I am truly flattered by the number of people who ask me what to do with their money. Most people know that I'm fairly financially savvy and have quite a history of making fiscally prudent decisions. (Although, I have slipped up on occasion; I am a sucker for a rebate.) Over the past few years, I've been asked my opinion on everything from individual stock picks to complicated investment strategies, involving carry-trade leverage, shorting stocks and international real estate (all at the same time). (No, I'm not kidding about this.)
I'd like to be clear on one point: I do not give investment advice. (Unless you want to invest in me . . . financially, romantically, as an employer, etc . . . but caveat emptor, as there are vested interests at work!)
Now that that is out of the way, I do want to share with you a particularly valuable book that I read this week. "The Four Pillars of Investing" by William Bernstein was recommended by a colleague recently; I found this book to be practical and insightful. In fact, I would suggest that anyone with an investment portfolio (which should be anyone who is over 18) should read this book. Here are some of the main takeaways:
You are not smarter than the market. - You are not smarter than the market. You are not smarter than the market. You are not smarter than the market. You are not smarter than the market. This makes sense; the people you're playing against have PhDs from top universities in economics, mathematics, physics and business. They have access to much more information than you or I will ever have. The idea that you or I can beat them at their own game is pure lunacy. Since neither you, nor I, nor your broker, nor your mutual fund manager is smarter than the market, you should never expect to be able to beat the market in the long run.
Minimize your expenses. - The price you pay to have your funds managed is one of the only things you can truly control about your portfolio. I'll be honest, for the past few years, I have been getting fleeced by Fidelity in my retirement account; I've been paying almost 2% in fees and expenses on everything I own. This will change in the near future, as I am moving to no-load, low-management-fee, low-expense mutual funds.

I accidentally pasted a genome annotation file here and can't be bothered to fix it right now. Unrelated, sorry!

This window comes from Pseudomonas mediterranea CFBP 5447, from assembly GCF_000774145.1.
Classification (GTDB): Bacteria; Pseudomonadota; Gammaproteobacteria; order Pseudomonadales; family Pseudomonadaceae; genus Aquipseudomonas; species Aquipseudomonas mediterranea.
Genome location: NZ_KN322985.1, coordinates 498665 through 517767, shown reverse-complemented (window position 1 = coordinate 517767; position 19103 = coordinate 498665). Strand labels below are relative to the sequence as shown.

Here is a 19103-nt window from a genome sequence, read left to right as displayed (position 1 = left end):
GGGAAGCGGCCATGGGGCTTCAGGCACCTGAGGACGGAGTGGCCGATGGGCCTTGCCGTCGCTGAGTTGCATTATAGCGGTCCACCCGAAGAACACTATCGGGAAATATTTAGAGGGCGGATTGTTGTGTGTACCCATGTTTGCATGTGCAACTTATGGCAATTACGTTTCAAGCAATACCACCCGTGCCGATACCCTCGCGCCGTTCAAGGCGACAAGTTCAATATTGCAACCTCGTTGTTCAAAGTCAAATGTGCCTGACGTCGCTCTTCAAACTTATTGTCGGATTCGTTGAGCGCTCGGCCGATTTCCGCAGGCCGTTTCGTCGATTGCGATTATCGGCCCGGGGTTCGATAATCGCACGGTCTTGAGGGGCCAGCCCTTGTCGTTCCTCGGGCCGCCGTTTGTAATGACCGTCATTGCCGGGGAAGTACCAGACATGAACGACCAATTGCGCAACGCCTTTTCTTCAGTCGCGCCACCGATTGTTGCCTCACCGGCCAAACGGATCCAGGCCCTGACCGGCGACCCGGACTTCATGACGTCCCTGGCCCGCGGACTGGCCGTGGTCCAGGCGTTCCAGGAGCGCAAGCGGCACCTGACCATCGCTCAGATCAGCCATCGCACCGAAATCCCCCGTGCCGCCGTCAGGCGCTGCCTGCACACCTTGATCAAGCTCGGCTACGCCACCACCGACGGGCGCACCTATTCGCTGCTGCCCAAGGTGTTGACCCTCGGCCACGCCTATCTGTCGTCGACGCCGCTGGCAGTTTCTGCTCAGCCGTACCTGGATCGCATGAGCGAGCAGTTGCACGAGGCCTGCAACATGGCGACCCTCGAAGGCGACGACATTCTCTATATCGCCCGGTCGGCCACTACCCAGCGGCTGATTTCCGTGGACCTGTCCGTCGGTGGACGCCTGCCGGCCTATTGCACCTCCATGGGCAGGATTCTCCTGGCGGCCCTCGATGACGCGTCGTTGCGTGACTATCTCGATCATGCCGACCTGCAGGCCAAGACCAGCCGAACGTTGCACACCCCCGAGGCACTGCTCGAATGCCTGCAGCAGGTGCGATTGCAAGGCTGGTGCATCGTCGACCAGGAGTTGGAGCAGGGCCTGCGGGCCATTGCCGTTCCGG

Have an asset allocation appropriate to your nerves. - I'm looking at rebalancing my portfolio to an 80%/20% stock/bond mix. If you're thinking, "WHAT?!? Stocks?!?! In this market?" then you probably should have a mix more slanted toward bonds. If, on the other hand, you've seen the recent market downturn as a buying opportunity (I have), then you might think about being this aggressive. In every case, you want to be able to avoid getting nervous and selling out after the market has tanked, because you'll only be making your losses real.
Investing should be boring. - Jim Cramer can kiss my butt. Managing your nest egg should not be exciting and I generally am going to prefer a portfolio with just a few asset classes, rebalanced annually. Honestly, I have many more exciting things going on in my life; I'd much rather focus on my trip to Japan at the end of December, than worry about whether I have too much money in the Whateveristan Small Cap Technology Growth Fund.
Of course, this book contains much more than the three points, so go and get yourself a copy. (The Des Moines Public library should have a copy available in about a week.) Happy investing!